John, Paul, George, and Ringo were the real reasons I was eager to visit Liverpool. In honor of the 50th Anniversary of The Beatles, we followed in the footsteps of the Fab Four with Trafalgar’s Local Expert and bonafide friend, Phil Coppell. He showed us the iconic sights and gave us an exclusive inside scoop of their lives before, during, and after creating the band that changed the world.
We began our guided tour at Penny Lane. “Penny Lane” is ranked on Rolling Stone’s list of the 500 Greatest Songs of All Time. It was written by Sir Paul McCartney and the title is derived from the name of a street near John Lennon’s childhood home. McCartney and Lennon would meet at the Penny Lane junction in order to catch a bus into the center of the city. If you listen carefully to the lyrics while driving down the actual Penny Lane, to this day you will still see the landmarks described so eloquently in the song.
Also reordered at the same time as “Penny Lane”, as part of the Sgt. Pepper Sessions, was “Strawberry Fields Forever”. Both songs were later included on the Magical Mystery Tour LP. The Beatles Producer George Martin once claimed that he believed the pairing of the two resulted in the greatest single ever released by the band. In the US, the songs together became the band’s 13th single to reach #1 on the Billboard Hot 100.
Thus, the next stop was to Strawberry Field, a garden in a Salvation Army children’s home where Lennon often played. His memories there inspired him and McCartney to co-write “Strawberry Fields Forever”.
Lennon’s “Strawberry Fields Forever” and McCartney’s “Penny Lane” shared the theme of nostalgia for their early years in Liverpool. Although, both referred to actual locations, the songs also had strong surrealistic and psychedelic overtones and reflected the challenging times that The Beatles were facing.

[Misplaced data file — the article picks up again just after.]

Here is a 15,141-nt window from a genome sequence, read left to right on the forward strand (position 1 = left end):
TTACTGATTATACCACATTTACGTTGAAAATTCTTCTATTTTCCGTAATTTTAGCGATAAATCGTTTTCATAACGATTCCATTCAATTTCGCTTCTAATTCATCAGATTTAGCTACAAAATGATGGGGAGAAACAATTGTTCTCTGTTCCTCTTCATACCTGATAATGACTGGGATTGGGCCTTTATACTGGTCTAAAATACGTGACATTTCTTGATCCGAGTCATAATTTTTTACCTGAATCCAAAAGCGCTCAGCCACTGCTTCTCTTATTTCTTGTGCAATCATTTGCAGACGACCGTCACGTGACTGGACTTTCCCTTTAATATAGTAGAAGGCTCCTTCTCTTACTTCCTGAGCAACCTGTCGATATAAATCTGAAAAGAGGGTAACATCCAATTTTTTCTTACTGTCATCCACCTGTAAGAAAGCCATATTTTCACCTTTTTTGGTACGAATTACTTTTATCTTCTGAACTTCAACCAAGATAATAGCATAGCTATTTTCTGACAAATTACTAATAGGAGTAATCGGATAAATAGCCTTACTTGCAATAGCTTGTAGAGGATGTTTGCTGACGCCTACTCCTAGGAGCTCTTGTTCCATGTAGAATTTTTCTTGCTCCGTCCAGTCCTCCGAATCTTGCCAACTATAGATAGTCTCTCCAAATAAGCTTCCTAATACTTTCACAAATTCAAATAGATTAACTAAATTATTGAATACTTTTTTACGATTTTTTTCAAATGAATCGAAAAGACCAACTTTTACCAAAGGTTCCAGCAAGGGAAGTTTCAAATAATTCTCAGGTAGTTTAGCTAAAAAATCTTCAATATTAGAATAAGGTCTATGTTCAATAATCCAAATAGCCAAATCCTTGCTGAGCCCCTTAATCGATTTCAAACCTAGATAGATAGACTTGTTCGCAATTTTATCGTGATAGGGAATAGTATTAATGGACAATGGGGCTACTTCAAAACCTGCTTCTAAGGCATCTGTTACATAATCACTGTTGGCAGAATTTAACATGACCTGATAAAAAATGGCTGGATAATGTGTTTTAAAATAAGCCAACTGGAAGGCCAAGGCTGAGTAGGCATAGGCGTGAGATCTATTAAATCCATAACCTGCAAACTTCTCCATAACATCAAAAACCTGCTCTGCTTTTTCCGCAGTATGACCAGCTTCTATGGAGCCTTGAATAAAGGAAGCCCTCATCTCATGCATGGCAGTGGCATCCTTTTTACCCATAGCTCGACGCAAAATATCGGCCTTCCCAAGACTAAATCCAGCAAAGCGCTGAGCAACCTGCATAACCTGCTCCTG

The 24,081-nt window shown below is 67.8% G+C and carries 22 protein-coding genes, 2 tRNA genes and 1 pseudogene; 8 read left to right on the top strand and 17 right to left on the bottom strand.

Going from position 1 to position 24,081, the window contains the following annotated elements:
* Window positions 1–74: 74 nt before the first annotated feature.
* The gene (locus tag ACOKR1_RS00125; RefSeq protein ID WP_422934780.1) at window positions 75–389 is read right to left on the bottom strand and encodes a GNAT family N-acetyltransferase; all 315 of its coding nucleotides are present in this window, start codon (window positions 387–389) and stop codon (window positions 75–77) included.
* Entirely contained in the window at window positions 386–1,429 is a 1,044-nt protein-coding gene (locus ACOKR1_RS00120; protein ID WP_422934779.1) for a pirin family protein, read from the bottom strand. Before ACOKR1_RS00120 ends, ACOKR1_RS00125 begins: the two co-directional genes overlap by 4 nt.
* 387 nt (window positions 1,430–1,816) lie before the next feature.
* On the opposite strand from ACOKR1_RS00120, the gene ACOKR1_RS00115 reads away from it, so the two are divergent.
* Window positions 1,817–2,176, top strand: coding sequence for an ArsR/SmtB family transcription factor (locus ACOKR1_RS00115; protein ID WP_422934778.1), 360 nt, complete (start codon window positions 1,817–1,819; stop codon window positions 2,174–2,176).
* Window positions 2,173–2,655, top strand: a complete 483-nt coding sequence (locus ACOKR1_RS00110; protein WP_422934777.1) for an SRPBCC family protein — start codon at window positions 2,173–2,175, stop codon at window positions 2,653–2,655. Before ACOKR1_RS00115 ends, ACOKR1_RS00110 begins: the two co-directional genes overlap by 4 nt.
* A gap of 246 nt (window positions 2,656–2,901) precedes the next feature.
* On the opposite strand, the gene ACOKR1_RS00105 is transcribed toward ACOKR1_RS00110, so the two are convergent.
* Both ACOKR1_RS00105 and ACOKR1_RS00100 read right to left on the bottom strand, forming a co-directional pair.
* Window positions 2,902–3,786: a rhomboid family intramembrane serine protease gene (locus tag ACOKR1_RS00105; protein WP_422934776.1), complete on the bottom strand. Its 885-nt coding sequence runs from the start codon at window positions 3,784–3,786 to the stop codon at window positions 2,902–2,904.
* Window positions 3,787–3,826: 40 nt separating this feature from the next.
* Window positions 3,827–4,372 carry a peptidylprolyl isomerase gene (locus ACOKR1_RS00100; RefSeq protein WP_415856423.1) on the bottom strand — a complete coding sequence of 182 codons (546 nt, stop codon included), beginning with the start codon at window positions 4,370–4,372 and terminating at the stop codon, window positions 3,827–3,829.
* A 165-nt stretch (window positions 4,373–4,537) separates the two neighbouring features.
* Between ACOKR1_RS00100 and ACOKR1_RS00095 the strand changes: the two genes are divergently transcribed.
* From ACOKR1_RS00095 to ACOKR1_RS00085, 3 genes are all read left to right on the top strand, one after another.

Our following stop was to 20 Forthlin Road, the childhood home of McCartney, who happens to be my favorite Beatle. Growing up, my parents were always playing their music and they have held a special place in my heart ever since. It was definitely a surreal and unforgettable moment when I looked up and saw a rainbow at the end of the street — it was as if the Fab Four had personally welcomed me to their city!
Our guided tour ended at the infamous The Cavern Club. This nightclub located in the middle of Liverpool was originally a jazz club, but later changed to rock and roll once the music took a strong hold over the city. The club hosted its first performance by The Beatles on February 9th, 1961 and as luck would have it Brian Epstein, their future Manager, happened to be in attendance and after the show he was able to secure the groups’ first recording contract.
Before dinner, we checked into the Liverpool Marriott Hotel City Centre and I was greeted with a magnificent view from my room’s window.
Labeled the “World Capital City of Pop” by Guinness World Records, the artists of Liverpool origin have produced more number one singles than any other, which greatly contributes to the city’s status as a tourist destination. Whether or not your a Beatles fan, this historical city deserves a visit if you should find yourself in England.